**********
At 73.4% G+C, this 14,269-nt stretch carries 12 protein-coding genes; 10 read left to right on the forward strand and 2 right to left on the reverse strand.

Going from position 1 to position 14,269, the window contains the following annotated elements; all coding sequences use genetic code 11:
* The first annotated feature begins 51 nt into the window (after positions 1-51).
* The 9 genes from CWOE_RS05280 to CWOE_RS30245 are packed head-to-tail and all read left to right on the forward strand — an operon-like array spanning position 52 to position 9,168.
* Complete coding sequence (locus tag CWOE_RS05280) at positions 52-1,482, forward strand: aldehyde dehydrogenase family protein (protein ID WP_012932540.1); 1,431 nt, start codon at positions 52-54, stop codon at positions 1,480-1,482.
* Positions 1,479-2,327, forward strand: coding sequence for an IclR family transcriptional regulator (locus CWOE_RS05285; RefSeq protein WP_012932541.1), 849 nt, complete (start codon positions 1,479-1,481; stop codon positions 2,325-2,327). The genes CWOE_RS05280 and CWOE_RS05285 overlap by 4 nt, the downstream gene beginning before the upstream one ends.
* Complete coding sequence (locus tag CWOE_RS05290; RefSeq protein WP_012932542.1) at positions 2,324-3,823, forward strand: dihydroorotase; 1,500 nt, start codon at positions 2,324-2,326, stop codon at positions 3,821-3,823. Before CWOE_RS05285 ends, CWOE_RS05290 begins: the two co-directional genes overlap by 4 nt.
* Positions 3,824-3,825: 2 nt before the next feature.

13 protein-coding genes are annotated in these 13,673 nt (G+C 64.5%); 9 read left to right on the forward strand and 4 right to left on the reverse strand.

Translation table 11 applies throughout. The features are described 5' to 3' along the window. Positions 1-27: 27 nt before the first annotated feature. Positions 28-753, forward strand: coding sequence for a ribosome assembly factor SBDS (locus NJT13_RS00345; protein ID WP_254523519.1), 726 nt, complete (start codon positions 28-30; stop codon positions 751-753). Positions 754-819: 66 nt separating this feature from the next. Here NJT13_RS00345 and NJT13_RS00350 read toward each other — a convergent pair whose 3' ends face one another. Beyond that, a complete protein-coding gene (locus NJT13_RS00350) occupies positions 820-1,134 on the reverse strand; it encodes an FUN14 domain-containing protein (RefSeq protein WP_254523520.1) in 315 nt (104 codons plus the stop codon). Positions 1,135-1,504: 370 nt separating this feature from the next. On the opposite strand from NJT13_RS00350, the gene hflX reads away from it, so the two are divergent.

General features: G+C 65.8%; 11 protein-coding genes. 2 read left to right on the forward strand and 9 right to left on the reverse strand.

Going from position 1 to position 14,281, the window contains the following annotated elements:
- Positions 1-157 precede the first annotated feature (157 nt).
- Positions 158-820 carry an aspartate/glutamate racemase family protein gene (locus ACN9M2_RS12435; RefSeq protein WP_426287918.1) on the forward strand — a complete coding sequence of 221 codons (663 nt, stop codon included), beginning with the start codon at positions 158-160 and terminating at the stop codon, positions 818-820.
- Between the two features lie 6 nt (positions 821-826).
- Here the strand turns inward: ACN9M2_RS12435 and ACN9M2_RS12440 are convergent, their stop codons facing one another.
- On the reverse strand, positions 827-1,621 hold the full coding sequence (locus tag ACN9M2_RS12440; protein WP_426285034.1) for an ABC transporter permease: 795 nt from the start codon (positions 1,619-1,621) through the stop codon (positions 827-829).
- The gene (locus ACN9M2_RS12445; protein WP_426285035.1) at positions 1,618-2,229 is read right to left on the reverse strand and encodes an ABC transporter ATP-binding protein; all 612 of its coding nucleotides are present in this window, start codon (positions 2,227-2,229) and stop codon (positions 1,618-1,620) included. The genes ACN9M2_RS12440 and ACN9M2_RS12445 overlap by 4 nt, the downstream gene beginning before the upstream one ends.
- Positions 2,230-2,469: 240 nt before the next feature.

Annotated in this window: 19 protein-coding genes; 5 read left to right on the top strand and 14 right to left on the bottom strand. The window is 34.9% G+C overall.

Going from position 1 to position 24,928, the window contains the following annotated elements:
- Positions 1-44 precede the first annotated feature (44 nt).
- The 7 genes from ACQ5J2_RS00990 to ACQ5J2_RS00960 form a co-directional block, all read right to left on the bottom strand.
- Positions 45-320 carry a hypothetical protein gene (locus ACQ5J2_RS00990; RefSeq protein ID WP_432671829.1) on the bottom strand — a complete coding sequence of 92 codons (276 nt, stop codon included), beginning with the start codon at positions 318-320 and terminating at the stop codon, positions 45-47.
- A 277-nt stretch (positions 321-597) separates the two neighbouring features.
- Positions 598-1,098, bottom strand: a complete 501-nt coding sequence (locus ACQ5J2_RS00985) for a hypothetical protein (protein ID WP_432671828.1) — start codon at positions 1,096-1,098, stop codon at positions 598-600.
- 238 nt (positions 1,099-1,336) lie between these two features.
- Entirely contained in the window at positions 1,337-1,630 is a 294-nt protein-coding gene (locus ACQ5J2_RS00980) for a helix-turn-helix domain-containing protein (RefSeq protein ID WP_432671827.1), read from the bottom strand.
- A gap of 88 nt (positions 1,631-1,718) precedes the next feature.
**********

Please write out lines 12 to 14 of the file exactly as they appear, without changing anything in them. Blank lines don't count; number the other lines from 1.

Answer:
Going from position 1 to position 14,281, the window contains the following annotated elements:
- Positions 1-157 precede the first annotated feature (157 nt).
- Positions 158-820 carry an aspartate/glutamate racemase family protein gene (locus ACN9M2_RS12435; RefSeq protein WP_426287918.1) on the forward strand — a complete coding sequence of 221 codons (663 nt, stop codon included), beginning with the start codon at positions 158-160 and terminating at the stop codon, positions 818-820.